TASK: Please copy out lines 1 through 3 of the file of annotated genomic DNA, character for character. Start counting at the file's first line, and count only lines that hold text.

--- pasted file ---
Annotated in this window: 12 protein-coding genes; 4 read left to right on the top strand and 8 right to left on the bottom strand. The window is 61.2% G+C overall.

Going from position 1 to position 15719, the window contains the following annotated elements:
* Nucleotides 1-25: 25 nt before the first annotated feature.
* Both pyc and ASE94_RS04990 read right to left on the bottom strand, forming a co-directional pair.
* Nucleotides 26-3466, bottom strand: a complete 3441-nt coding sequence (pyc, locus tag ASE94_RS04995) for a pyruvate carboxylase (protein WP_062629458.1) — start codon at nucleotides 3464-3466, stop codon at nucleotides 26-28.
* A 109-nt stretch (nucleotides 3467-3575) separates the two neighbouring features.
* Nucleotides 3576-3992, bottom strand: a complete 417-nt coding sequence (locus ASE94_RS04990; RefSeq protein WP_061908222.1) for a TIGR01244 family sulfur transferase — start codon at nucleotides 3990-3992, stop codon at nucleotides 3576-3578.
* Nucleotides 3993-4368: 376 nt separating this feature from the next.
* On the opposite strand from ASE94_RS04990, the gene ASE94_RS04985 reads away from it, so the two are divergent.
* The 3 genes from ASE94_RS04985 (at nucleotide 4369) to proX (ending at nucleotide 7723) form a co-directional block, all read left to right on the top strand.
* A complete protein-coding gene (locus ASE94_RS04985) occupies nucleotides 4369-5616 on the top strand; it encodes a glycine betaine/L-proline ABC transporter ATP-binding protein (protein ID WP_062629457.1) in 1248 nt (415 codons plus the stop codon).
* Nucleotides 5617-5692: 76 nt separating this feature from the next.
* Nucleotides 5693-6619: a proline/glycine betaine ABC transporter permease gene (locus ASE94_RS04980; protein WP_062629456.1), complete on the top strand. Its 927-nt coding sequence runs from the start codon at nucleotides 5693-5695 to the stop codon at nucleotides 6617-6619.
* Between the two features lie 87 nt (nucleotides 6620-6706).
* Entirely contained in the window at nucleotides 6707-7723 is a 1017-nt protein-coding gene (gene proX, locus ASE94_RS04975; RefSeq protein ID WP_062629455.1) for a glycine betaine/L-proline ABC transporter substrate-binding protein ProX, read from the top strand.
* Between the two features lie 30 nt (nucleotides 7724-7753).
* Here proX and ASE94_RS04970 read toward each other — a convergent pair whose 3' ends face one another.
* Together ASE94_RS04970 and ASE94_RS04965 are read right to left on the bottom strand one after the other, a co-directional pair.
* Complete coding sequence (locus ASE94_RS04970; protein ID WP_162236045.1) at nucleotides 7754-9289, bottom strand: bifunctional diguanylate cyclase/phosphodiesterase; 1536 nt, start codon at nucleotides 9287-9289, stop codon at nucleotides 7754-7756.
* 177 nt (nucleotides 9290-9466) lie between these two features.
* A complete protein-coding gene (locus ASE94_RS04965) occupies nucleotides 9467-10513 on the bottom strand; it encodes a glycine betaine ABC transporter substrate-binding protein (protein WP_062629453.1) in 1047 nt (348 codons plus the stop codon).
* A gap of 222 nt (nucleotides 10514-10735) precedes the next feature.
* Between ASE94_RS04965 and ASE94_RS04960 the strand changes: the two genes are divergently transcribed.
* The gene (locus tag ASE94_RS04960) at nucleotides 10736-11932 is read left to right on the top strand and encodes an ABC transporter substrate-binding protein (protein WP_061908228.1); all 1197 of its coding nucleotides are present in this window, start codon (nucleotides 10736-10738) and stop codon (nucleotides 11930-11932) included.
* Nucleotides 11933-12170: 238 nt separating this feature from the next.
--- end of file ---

Annotated in this window: 12 protein-coding genes; 4 read left to right on the top strand and 8 right to left on the bottom strand. The window is 61.2% G+C overall.

Going from position 1 to position 15719, the window contains the following annotated elements:
* Nucleotides 1-25: 25 nt before the first annotated feature.